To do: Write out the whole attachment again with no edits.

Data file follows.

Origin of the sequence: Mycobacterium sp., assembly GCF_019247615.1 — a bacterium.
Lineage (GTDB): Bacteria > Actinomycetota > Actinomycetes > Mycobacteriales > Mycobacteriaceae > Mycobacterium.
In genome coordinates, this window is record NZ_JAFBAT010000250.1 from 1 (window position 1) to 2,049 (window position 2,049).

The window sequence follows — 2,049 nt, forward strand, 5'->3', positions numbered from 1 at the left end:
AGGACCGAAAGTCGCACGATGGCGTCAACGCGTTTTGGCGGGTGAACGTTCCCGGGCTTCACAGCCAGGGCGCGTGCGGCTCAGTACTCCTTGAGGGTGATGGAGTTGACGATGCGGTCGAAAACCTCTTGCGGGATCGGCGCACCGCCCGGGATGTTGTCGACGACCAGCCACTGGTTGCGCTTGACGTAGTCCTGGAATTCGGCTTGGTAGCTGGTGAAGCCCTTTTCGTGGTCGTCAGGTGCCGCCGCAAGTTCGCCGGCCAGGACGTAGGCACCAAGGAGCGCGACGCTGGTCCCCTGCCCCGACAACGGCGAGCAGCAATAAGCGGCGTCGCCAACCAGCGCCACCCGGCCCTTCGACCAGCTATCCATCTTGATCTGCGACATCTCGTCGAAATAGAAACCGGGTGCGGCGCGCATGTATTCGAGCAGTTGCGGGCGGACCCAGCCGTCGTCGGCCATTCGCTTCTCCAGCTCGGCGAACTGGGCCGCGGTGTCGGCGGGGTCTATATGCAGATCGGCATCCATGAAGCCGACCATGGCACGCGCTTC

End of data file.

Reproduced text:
Origin of the sequence: Mycobacterium sp., assembly GCF_019247615.1 — a bacterium.
Lineage (GTDB): Bacteria > Actinomycetota > Actinomycetes > Mycobacteriales > Mycobacteriaceae > Mycobacterium.
In genome coordinates, this window is record NZ_JAFBAT010000250.1 from 1 (window position 1) to 2,049 (window position 2,049).

The window sequence follows — 2,049 nt, forward strand, 5'->3', positions numbered from 1 at the left end:
AGGACCGAAAGTCGCACGATGGCGTCAACGCGTTTTGGCGGGTGAACGTTCCCGGGCTTCACAGCCAGGGCGCGTGCGGCTCAGTACTCCTTGAGGGTGATGGAGTTGACGATGCGGTCGAAAACCTCTTGCGGGATCGGCGCACCGCCCGGGATGTTGTCGACGACCAGCCACTGGTTGCGCTTGACGTAGTCCTGGAATTCGGCTTGGTAGCTGGTGAAGCCCTTTTCGTGGTCGTCAGGTGCCGCCGCAAGTTCGCCGGCCAGGACGTAGGCACCAAGGAGCGCGACGCTGGTCCCCTGCCCCGACAACGGCGAGCAGCAATAAGCGGCGTCGCCAACCAGCGCCACCCGGCCCTTCGACCAGCTATCCATCTTGATCTGCGACATCTCGTCGAAATAGAAACCGGGTGCGGCGCGCATGTATTCGAGCAGTTGCGGGCGGACCCAGCCGTCGTCGGCCATTCGCTTCTCCAGCTCGGCGAACTGGGCCGCGGTGTCGGCGGGGTCTATATGCAGATCGGCATCCATGAAGCCGACCATGGCACGCGCTTC